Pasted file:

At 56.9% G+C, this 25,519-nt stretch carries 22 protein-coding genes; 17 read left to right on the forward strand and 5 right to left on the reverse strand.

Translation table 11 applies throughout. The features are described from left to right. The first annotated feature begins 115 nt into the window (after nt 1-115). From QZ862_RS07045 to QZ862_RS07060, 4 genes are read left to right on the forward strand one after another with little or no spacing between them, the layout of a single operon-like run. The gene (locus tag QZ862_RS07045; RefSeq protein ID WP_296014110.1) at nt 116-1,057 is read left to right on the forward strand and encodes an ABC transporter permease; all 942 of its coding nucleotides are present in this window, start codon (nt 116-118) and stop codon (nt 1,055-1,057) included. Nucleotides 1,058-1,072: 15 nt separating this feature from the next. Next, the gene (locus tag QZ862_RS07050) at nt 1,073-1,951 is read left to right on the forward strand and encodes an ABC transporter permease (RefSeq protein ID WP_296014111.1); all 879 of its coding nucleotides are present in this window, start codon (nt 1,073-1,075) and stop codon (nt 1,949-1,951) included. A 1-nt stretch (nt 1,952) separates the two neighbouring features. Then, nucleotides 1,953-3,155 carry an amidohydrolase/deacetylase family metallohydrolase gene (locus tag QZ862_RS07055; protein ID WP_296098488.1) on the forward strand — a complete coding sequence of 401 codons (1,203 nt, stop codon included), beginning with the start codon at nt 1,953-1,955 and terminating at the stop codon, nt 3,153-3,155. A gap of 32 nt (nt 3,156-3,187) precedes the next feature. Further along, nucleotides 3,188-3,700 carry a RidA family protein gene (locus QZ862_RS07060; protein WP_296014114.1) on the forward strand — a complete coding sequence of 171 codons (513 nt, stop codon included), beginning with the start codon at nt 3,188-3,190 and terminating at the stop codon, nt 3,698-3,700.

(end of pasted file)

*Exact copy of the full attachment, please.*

At 56.9% G+C, this 25,519-nt stretch carries 22 protein-coding genes; 17 read left to right on the forward strand and 5 right to left on the reverse strand.

Translation table 11 applies throughout. The features are described from left to right. The first annotated feature begins 115 nt into the window (after nt 1-115). From QZ862_RS07045 to QZ862_RS07060, 4 genes are read left to right on the forward strand one after another with little or no spacing between them, the layout of a single operon-like run. The gene (locus tag QZ862_RS07045; RefSeq protein ID WP_296014110.1) at nt 116-1,057 is read left to right on the forward strand and encodes an ABC transporter permease; all 942 of its coding nucleotides are present in this window, start codon (nt 116-118) and stop codon (nt 1,055-1,057) included. Nucleotides 1,058-1,072: 15 nt separating this feature from the next. Next, the gene (locus tag QZ862_RS07050) at nt 1,073-1,951 is read left to right on the forward strand and encodes an ABC transporter permease (RefSeq protein ID WP_296014111.1); all 879 of its coding nucleotides are present in this window, start codon (nt 1,073-1,075) and stop codon (nt 1,949-1,951) included. A 1-nt stretch (nt 1,952) separates the two neighbouring features. Then, nucleotides 1,953-3,155 carry an amidohydrolase/deacetylase family metallohydrolase gene (locus tag QZ862_RS07055; protein ID WP_296098488.1) on the forward strand — a complete coding sequence of 401 codons (1,203 nt, stop codon included), beginning with the start codon at nt 1,953-1,955 and terminating at the stop codon, nt 3,153-3,155. A gap of 32 nt (nt 3,156-3,187) precedes the next feature. Further along, nucleotides 3,188-3,700 carry a RidA family protein gene (locus QZ862_RS07060; protein WP_296014114.1) on the forward strand — a complete coding sequence of 171 codons (513 nt, stop codon included), beginning with the start codon at nt 3,188-3,190 and terminating at the stop codon, nt 3,698-3,700.